Mumbai attacks 'planner' questioned
Indian security officials have begun questioning a key figure allegedly involved in the planning of the deadly Mumbai attacks of 2008.
Zabiuddin Ansari, also known as Abu Jundal, was arrested on his arrival at Delhi airport on Thursday, Press Trust of India news agency said.
He was deported from Saudi Arabia on India's request, reports said.
Mr Ansari is being described as the "handler" of the 10 gunmen who carried out the assault on targets in Mumbai.
The attacks claimed 165 lives. Nine gunmen were also killed.
The sole surviving gunman from the attacks, Mohammad Ajmal Amir Qasab, was convicted of murder and waging war on India in May 2010 and given a death sentence.
The police was quoted as saying by Press Trust of India news agency that Mr Ansari, 30, was arrested on 21 June, and remanded to police custody for 15 days by a city court on the same day.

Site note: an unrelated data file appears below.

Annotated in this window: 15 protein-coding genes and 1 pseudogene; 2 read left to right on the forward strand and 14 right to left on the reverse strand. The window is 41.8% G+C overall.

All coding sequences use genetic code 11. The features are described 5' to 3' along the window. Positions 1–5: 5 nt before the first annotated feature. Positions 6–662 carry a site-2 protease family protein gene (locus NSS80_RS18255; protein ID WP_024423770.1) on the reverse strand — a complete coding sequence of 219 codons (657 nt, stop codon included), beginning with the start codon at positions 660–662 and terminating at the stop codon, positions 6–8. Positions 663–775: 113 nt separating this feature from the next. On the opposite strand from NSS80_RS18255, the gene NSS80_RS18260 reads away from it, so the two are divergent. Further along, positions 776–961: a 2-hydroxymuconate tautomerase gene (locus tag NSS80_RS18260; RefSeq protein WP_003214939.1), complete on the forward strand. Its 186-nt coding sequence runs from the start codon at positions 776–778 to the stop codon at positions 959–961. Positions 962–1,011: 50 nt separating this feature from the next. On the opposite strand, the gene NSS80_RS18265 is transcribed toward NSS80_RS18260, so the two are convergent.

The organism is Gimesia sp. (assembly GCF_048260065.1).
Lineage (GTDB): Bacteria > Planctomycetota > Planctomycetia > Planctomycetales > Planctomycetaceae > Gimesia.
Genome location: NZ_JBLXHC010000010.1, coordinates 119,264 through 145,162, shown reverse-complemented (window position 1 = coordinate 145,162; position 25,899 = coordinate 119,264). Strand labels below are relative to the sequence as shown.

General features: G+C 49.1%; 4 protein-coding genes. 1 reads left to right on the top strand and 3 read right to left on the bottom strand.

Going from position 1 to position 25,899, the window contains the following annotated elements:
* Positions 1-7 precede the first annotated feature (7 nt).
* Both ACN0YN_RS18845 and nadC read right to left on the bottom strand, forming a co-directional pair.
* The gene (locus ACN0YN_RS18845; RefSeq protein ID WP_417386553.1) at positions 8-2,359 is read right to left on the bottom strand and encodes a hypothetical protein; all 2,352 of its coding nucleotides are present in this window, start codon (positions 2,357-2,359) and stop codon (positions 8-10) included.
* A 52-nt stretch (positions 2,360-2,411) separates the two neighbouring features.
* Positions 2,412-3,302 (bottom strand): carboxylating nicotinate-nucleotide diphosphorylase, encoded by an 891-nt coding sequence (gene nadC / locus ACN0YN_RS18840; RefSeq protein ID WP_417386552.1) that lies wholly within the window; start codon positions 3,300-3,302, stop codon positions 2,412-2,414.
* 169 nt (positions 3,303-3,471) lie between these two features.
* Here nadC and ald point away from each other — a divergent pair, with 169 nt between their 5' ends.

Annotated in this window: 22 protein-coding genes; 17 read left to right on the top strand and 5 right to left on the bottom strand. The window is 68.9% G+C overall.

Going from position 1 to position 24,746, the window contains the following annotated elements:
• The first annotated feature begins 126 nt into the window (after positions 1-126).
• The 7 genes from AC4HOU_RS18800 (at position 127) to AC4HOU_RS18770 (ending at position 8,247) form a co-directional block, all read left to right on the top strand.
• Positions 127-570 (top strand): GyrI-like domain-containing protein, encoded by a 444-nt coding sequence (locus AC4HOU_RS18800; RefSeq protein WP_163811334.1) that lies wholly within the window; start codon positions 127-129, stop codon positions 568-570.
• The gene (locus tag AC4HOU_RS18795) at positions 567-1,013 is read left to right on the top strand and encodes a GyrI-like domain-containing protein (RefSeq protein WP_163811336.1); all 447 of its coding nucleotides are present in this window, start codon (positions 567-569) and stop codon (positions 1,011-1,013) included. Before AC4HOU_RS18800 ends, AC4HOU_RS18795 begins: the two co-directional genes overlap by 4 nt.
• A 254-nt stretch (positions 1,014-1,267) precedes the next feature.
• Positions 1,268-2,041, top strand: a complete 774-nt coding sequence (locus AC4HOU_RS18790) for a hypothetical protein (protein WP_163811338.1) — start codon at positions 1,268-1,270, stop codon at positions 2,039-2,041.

A resident of a village in the western state of Maharashtra, Mr Ansari allegedly taught Hindi to the gunmen who carried out the Mumbai attacks, Indian media quote security sources as saying.
He left for Pakistan and later went to Saudi Arabia, they say.
Reports say he was present in a "control room" set up the Pakistan-based militant group Lashkar-e-Taiba and guided the gunmen during his attack.
The 60-hour siege of Mumbai began on 26 November 2008, targeting luxury hotels, the main railway station and a Jewish cultural centre.
Relations between India and Pakistan deteriorated sharply after India blamed the Lashkar-e-Taiba for the attacks.
After initial denials, Pakistan acknowledged that the assault had been partially planned on its territory and that Qasab was a Pakistani citizen.